When I first started working at Cooper’s Hawk, they had a training program that included an all day course conducted by Master Sommelier Ron Edwards. Ron is very passionate about service and wine and a great example of what the Master Sommelier program is all about. I took his course twice, the second time unpaid, and would have taken it again if the program hadn’t been discontinued.
Since then, I’ve been preparing for Level 1 of the MS program. It is a two day intensive overview course on the wine world and hands-on training in the Court’s Deductive Tasting Method (DTM). The class is conducted by the Americas division of the Court of Master Sommeliers. As a result the class is offered throughout North and South America each year, with 1-2 chances to take it here in Chicago. This year, there was only 1 in February, and it filled up before I could register. So I finally settled on taking the course in Louisville, Kentucky on 9/27-28. (Free lodging at a friend’s house was the key factor for the road trip.)
The world of wine discussions were broad overviews of the world’s wine regions, which had been covered in greater depth in the book I’d read to prepare, Karen McNeill’s Wine Bible (An updated edition releases this month!) The part of class each day that really opened my eyes was the blind tastings with the DTM. Here’s where I was both surprised and humbled, surprised by what I did know, and humbled by what I didn’t. Cooper’s Hawk teaches the DTM to a degree, but the view of wine I’ve acquired there is incredibly narrow and logically focused on their product line.
So, after knowing about 50% of the test question answers, and successfully guessing enough to score at least 60% to pass (they don’t give out test results), I got my pin and certificate! The Court recommends taking at least a year to prepare for the next level, which would see me become a Certified Sommelier. For that to happen, I’d have to find ways to explore a lot of wine outside of my job, and I’d have to consider possibly finding a new job that would allow me a broader spectrum of wines to sell and serve, possibly a fine dining experience so I can learn and practice serving techniques necessary for the next level. I’ll also have to take advantage of my free 1-year membership to the Guild of Sommeliers website and all the resources available there.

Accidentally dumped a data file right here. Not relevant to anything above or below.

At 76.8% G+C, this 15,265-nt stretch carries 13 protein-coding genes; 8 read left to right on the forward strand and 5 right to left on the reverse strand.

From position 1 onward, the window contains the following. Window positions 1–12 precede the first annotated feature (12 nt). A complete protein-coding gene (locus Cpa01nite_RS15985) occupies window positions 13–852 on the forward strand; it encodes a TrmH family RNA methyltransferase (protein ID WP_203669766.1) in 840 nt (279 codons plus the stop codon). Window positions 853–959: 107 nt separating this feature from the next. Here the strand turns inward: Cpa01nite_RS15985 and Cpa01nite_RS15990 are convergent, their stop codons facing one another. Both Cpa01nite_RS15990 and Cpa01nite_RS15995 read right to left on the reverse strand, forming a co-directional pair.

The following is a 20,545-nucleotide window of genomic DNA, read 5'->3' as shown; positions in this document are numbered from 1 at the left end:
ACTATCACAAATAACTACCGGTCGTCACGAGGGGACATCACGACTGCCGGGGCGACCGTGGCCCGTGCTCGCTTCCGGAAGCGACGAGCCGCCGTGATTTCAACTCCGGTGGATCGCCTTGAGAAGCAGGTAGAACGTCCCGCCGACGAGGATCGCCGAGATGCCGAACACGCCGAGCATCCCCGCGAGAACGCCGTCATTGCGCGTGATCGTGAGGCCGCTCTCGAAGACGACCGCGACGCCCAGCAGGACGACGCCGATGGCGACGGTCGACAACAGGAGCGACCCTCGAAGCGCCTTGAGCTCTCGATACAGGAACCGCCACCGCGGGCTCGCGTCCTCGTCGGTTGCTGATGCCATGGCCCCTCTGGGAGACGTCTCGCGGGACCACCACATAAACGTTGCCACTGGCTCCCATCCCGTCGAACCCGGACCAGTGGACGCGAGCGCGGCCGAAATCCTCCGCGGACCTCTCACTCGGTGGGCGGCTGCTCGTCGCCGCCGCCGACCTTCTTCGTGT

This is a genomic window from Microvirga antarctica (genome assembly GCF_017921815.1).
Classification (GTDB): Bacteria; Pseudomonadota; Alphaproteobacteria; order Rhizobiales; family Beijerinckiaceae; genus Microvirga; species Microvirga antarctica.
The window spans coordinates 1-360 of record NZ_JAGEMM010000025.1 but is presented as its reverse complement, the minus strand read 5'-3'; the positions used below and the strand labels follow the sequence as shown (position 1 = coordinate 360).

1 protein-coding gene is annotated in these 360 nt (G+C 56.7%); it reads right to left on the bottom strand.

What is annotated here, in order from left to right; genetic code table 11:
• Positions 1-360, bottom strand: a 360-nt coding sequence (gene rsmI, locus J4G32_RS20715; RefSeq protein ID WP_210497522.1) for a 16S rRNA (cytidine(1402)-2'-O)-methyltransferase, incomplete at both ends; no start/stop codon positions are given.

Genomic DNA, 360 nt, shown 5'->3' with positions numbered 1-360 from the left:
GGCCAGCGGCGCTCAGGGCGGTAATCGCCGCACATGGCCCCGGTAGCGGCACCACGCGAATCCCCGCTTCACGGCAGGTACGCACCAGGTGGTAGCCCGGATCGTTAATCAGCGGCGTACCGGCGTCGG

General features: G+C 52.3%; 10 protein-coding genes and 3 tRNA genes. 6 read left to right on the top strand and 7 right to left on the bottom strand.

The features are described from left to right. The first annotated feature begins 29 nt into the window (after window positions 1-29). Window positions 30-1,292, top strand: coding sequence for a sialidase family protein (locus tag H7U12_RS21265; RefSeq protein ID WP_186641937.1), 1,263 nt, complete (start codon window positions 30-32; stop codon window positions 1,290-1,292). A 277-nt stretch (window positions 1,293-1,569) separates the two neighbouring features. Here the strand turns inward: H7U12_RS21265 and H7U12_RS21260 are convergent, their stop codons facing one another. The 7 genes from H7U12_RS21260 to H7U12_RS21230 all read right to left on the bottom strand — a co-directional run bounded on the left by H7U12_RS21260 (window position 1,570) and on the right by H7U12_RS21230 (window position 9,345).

My biggest takeaway was that Master Sommeliers are passionate about humility and service. The program is meant to be open and generous. I left the classroom feeling a strong sense of accomplishment and the drive to raise my own level of service at work. Whatever the future holds, I know I want to continue my studies. Whether or not I go for the Level 2:Certified Sommelier remains to be seen. Either way, I’m already a better student of wine than ever before. Enjoy!